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Aaron Meskin

Aaron Meskin is Professor of Philosophical Aesthetics at the University of Leeds. He works on a variety of issues in philosophical aesthetics, the philosophy of food, and philosophical psychology. Aaron is the editor and author of numerous publications including The Routledge Companion to Comics (2016) and The Art of Comics: A Philosophical Approach (Wiley-Blackwell 2012). In July 2019, Aaron will begin as Head of the Department of Philosophy at the University of Georgia.

He collaborated with poet Helen Mort on Opposite: Poems, Philosophy & Coffee, published by Valley Press in May 2019.


Opposite: Poems, Philosophy & Coffee

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50p from every copy sold of this book will be donated to the the Leeds Community Foundation’s Healthy Holidays campaign, which enables vulnerable children in Leeds to have access to food and fun activities during the school holidays.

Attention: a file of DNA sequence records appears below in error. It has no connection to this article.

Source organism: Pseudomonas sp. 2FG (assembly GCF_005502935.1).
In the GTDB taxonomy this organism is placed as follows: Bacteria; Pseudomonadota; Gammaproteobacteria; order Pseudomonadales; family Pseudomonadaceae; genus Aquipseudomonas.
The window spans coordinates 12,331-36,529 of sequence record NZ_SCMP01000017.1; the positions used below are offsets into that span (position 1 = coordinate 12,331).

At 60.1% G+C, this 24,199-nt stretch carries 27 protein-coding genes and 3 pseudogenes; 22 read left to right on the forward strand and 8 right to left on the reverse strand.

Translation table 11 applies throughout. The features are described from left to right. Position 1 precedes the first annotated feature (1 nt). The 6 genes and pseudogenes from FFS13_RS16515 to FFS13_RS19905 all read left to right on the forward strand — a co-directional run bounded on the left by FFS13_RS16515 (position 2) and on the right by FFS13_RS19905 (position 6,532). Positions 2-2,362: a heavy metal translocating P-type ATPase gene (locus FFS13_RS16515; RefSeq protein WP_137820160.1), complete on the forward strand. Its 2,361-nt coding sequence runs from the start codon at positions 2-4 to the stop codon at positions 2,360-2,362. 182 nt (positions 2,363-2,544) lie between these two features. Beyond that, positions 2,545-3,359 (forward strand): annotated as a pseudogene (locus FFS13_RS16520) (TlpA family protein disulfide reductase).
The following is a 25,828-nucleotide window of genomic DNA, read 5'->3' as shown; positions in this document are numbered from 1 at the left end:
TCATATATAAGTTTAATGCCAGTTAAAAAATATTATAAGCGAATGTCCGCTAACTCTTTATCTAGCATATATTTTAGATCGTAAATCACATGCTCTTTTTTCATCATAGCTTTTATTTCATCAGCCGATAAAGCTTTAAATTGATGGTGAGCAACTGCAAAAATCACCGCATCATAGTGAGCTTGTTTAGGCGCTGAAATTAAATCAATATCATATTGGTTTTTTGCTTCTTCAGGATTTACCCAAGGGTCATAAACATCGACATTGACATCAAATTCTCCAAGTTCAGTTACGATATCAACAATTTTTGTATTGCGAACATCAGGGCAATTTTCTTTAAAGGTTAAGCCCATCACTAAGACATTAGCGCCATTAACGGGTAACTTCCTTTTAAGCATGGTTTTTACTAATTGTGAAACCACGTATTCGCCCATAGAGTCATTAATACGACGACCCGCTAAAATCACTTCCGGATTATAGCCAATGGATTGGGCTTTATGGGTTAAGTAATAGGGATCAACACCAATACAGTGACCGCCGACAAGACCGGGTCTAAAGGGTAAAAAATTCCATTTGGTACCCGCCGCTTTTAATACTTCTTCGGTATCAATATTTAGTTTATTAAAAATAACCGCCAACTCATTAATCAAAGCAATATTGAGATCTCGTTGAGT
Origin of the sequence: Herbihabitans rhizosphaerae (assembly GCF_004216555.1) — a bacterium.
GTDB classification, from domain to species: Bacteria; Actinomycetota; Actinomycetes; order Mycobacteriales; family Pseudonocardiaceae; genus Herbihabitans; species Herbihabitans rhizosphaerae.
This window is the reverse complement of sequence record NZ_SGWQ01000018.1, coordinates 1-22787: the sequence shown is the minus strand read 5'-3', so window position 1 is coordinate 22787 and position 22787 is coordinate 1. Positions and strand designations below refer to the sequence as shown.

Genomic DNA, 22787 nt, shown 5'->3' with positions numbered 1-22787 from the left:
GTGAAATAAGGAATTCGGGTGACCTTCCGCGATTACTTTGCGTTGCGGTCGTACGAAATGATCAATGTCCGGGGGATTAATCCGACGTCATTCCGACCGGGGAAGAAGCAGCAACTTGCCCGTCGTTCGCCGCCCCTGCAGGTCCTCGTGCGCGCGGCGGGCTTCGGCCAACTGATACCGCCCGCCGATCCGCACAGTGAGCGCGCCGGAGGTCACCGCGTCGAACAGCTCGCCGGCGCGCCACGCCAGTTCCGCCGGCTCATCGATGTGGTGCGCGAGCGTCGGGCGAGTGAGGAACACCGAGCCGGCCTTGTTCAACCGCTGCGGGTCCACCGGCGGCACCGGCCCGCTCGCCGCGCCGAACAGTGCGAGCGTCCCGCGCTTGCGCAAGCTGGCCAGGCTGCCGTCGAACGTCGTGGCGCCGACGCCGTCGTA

If you're interested in the meeting of poetry and philosophy, you may enjoy this episode of BBC Radio 3's The Verb, featuring Helen Mort, inspired by Opposite and including readings of two of the poems.

What happens when poetry and philosophy converge? Over coffee at Leeds’ Opposite Cafe, award-winning poet Helen Mort and Professor of Philosophical Aesthetics Aaron Meskin set out to explore that very question.

Their caffeine-fuelled discussions morphed into the intriguing concept behind this book: a cross-disciplinary creative dialogue in which the poet lets her imagination loose on philosophical texts and the authors of the papers respond.

Like all the best coffee shop conversations, the results take unexpected turns through the art of tattooing, graffiti, Belle & Sebastian, food, rock climbing and whether there’s such a thing as bad art. So pull up a chair, and join Helen, Aaron and ten of the world’s leading philosophers of art for coffee, poetry and everything in between.

“A fascinating series of exchanges that delight and inspire in equal measure, and will be of interest to anyone looking for ways to engage with the world afresh.”
— Marion Thain, Professor of Literature and Culture at King’s College London

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